While it wasn’t the route he had envisaged going down, Izuchuwku – at the age of 18 – upped sticks and moved to a small town in the Scottish Borders. Although disheartened, he was not deterred and was determined to continue his development by playing as much rugby as possible.
“Playing week in, week out really stood to me. I was always quite aggressive and strong and playing in Scotland for a short period really toughened me up physically and there was a coach there called Gary Stevens, he was from New Zealand. He took me under his wing and has been a kind of a mentor to me. He taught me a lot and definitely introduced me to a new level of professionalism during my time there. Just small things around preparation and attitudes.”
So focused on making the most of his talent and earning the opportunity he craved, Izuchukwu worked tirelessly in a bid to prove himself. In a YouTube video titled ‘Cormac Izuchukwu 5 game highlights’, the 17 stone forward can be seen running over and through opposition defences, showing superb skill and dexterity with ball in hand and also displaying an evolving rugby intellect through his line-out and set-piece work. On closer inspection, the video was uploaded by ‘Cormac Izzy’, further underlining his sense of purpose.
His performances and impact at Kelso weren’t going unnoticed and five months after moving to Scotland, Izuchukwu was making the return journey home having received a call from Anthony Eddy, the IRFU Director of Women’s and Sevens Rugby. With a unique skillset and impressive physical attributes, here was a player with immense potential.
“The first thing I had to do was get in shape,” he explains. “Sevens is obviously a completely different challenge and, to be honest, my first couple of months with the Sevens squad was a struggle. I worked closely with Allan Temple-Jones [Ireland Sevens Head of Athletic Performance] to try and get up to speed but it took time. My body wasn’t used to that level either so I started picking up a couple of injuries. That was tough because I spent nearly two months just running.
“And even on the rugby side, guys like Billy Dardis helped me so much. He would stay back after training to work on skills, things like passing and catch pass. The lads in the Sevens programme, between players and coaches, have done so much for me because at the start I was very raw and probably a lot of hard work. They’re a great bunch of people and I’m so thankful for how good they’ve been to me.”
As Izuchukwu improved his fitness levels and honed his skills under Eddy and the Ireland Sevens coaches, he earned the opportunity he had been waiting for when selected for the Paris 7s this time last year, marking his debut tournament for the Ireland with a first try against Scotland. It was a special moment for the Tullamore man.
“I was so nervous in the days before,” he recalls. “But you’ve got to back yourself in those circumstances and I just kept telling myself I had worked hard for this and I was there on merit. I wanted to do myself justice and more than anything do my team-mates, who had helped me so much, justice. It was an unreal experience, probably my best day in rugby so far and gave me a taste of it.”
Izuchukwu, who has just recently finished his first year of a Human Resource Management degree from TU Dublin, also impressed at the inaugural RugbyX tournament in London last October, finishing the day-long tournament as the top try-scorer as Eddy’s side finished second, and was then selected to travel to Spain for the annual Elche 7s and to Dubai as part of the Ireland Development team before Christmas.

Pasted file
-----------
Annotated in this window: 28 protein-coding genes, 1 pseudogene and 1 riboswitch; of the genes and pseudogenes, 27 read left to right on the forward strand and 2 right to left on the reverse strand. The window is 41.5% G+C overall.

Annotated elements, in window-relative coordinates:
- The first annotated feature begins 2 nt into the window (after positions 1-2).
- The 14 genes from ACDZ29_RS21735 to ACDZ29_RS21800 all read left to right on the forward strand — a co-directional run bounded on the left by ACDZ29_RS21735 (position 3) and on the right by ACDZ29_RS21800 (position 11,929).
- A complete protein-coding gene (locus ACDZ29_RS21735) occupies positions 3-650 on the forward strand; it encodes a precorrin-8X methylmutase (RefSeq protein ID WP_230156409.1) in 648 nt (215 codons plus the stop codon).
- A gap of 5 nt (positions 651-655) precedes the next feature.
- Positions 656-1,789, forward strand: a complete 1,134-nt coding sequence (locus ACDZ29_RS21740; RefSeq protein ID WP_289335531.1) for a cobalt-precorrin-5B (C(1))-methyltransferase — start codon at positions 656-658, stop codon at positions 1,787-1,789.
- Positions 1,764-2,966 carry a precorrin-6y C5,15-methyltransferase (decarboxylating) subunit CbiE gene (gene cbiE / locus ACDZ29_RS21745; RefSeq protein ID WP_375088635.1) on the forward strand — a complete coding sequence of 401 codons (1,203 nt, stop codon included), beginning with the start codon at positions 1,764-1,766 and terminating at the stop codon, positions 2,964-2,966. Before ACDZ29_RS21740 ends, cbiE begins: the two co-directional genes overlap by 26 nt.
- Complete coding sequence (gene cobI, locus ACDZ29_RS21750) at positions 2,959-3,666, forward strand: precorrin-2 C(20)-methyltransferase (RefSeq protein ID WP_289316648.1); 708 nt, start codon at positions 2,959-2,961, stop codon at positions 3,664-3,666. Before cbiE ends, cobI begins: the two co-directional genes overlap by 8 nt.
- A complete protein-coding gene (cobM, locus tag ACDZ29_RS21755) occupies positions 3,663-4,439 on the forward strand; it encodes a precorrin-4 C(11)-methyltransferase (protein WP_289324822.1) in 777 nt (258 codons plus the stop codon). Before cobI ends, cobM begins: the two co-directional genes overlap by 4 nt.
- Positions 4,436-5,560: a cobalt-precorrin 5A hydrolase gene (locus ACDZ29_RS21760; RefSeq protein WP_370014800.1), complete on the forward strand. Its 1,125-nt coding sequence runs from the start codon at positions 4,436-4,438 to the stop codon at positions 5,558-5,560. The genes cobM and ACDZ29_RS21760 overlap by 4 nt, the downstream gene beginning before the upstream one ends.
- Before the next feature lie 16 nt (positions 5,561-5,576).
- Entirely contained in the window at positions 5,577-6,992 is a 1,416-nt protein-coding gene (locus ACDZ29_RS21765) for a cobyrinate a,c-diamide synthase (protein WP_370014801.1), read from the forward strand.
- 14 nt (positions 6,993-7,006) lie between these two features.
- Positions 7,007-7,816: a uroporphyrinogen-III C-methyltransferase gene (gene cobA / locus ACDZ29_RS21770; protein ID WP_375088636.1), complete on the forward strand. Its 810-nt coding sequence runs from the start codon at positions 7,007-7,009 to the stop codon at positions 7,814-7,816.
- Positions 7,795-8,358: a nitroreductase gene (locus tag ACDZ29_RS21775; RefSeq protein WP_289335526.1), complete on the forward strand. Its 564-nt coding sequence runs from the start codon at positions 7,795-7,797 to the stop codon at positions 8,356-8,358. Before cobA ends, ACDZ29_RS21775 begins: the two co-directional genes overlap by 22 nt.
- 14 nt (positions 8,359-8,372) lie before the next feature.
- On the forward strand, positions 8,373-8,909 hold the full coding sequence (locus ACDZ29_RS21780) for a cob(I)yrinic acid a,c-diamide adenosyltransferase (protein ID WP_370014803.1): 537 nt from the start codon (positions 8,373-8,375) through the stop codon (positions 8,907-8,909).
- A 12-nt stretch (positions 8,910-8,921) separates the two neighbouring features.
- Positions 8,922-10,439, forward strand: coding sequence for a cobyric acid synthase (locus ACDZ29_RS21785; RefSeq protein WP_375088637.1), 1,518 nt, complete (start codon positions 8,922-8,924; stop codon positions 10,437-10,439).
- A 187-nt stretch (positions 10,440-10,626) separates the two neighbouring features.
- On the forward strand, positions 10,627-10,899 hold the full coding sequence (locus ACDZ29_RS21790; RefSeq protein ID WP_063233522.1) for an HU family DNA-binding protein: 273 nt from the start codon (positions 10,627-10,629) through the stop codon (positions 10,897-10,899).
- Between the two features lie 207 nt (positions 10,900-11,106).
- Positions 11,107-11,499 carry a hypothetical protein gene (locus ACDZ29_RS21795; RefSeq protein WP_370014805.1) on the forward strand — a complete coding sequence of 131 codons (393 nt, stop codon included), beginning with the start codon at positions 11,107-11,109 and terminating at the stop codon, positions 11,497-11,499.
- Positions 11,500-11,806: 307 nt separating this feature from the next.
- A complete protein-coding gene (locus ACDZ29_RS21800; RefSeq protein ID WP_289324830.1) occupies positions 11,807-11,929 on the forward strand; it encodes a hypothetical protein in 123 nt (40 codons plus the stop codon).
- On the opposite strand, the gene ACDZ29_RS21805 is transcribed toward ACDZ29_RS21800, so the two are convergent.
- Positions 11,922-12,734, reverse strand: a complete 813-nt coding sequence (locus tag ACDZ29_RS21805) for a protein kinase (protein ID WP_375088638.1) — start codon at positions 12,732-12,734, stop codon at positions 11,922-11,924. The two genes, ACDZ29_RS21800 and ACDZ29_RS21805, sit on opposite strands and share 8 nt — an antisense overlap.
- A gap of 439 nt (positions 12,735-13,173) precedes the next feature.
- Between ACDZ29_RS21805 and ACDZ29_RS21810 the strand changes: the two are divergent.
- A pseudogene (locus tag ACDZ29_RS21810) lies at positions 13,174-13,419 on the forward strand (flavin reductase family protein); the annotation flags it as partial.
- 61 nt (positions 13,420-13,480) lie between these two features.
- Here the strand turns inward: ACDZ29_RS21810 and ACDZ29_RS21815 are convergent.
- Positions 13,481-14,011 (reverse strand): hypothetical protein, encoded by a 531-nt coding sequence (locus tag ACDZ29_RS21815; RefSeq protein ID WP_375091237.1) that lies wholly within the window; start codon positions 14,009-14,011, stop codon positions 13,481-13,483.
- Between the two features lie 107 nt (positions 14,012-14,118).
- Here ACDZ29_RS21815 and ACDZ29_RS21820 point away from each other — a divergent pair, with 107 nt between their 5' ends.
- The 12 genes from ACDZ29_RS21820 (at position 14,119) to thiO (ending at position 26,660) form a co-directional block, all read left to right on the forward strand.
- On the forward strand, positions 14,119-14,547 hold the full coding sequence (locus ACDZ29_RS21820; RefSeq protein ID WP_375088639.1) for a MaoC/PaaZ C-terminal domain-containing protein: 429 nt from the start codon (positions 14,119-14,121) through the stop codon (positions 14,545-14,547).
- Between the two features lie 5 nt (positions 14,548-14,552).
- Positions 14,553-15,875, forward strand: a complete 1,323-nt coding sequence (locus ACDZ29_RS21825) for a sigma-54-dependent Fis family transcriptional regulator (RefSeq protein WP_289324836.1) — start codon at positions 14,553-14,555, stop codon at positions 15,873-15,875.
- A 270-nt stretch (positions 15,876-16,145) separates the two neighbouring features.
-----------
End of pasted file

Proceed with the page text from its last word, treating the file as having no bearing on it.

On the back of his performances in the seven-a-side game for Ireland and continued development in the XVs game through his work with the Ireland Under-20s, and in particular Colm Tucker, there is huge excitement over Izuchukwu’s potential and certainly last week’s announcement is another significant marker in his career.
“I’m obviously delighted and really looking forward to getting up to Belfast,” he adds. “But I know I haven’t really achieved anything yet, this is just a stepping stone and I’ve got to get stuck in and work hard. I have a lot of hard work ahead of me. I’ve got this opportunity but I need to treat every day as I have before – work really hard, take nothing for granted and try and learn along the way. If I trust the system and myself then hopefully, God willing, I’ll be able to see the reward.
“Above everything, I just want to do myself proud and do everyone who has helped me along the way proud. My brother and sister have been huge inspirations to me and they’ve probably had the biggest impact on me as a person but there have been so many people who have helped me out, and in particular Anthony Eddy for giving me the chance to play Sevens.”
“Being in the programme and spending every day around brilliant players at the IRFU High Performance Centre has been a huge driver in my development and I’m really grateful for that and hopefully I can continue to develop in that environment.
“But without Ciaran Egan I probably wouldn’t even still be playing rugby because he coached me in Tullamore RFC from a young age and not only that but he used to come and pick me up from my house to bring me to training and matches when my Mam was busy dropping my brother and sister elsewhere. I had to give him a special mention as he did so much for me, going above and beyond his role as a coach.”
Izuchukwu was determined not to forget anyone, each coach and mentor having played their part in this, the first chapter, of his career. But you get the sense that this is only just the start of his rugby journey and there’s a lot more to be written in the years to come.
Ryan Bailey, IrishRugby.ie